American Academy of Arts and Letters honors black Texas poet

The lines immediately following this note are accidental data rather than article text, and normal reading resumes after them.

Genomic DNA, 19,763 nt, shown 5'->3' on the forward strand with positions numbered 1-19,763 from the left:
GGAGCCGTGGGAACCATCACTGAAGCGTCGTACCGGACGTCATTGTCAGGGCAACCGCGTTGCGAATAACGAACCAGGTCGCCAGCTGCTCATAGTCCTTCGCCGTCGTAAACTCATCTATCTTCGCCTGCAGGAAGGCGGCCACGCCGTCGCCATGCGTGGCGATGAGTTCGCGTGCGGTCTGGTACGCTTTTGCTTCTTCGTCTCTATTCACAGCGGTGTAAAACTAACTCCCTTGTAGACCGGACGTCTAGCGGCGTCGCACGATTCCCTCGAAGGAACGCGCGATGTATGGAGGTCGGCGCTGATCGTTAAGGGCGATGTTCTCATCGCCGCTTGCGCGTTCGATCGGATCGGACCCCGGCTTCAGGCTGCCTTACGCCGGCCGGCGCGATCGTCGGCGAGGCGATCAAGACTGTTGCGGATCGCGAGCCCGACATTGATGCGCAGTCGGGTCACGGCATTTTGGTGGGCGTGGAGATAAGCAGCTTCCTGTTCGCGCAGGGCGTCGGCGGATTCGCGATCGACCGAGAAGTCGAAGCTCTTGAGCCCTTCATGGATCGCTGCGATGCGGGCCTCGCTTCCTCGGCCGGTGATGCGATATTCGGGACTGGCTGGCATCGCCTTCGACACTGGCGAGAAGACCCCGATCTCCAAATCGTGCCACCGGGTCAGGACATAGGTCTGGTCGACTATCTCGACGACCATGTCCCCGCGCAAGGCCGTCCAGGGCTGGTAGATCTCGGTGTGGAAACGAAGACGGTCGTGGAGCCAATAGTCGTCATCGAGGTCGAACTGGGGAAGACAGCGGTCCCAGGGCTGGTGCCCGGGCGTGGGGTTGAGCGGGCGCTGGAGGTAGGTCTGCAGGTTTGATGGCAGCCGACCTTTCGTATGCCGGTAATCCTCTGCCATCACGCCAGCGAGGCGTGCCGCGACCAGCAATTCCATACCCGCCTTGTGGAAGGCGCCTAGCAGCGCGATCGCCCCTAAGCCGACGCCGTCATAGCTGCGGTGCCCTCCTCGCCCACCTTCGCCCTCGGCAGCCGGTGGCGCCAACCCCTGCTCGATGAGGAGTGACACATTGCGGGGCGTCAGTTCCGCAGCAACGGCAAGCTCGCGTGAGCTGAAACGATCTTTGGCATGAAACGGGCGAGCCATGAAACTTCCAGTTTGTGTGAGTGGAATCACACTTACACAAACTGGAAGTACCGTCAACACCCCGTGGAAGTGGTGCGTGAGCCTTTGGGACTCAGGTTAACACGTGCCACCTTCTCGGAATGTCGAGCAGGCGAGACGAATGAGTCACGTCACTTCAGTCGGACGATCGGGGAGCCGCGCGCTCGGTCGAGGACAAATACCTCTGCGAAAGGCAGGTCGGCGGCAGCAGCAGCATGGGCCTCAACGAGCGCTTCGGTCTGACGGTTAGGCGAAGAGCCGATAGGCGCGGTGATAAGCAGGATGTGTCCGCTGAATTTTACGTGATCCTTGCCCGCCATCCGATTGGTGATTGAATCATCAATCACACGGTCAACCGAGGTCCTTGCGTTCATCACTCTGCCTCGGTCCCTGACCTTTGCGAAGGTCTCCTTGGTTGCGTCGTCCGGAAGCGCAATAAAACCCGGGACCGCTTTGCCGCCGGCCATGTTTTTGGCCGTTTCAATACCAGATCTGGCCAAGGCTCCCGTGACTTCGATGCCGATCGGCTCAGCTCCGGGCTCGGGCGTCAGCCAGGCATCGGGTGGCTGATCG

On this day in 1966, Melvin B. Tolson received the annual poetry award of the American Academy of Arts and Letters. Tolson, born in Missouri in 1898, was only fourteen when his first poem was printed. He began teaching English and speech at Wiley College in Marshall, Texas, in 1924, and remained there for twenty-three years. Several of Tolson's poems were published in Modern Monthly and the Modern Quarterly in the late 1930s, and in September 1941 the Atlantic Monthly published his prize-winning "Dark Symphony," which was later set to music by Earl Robinson and performed by Paul Robeson. Tolson wrote a weekly column about black life in America for the Washington Tribune from 1937 to 1944. In the latter year his first collection of poetry, Rendezvous with America, made its appearance. In 1947 Tolson joined the faculty of Langston University in Oklahoma, where he remained until his retirement in 1964. Also in 1947, Tolson was named poet laureate of Liberia, inspiring his Libretto for the Republic of Liberia (1953). In his last book Tolson returned to the world of Harlem with The Curator (1965), the first part of a projected work, Harlem Gallery. He died in Dallas in August 1966.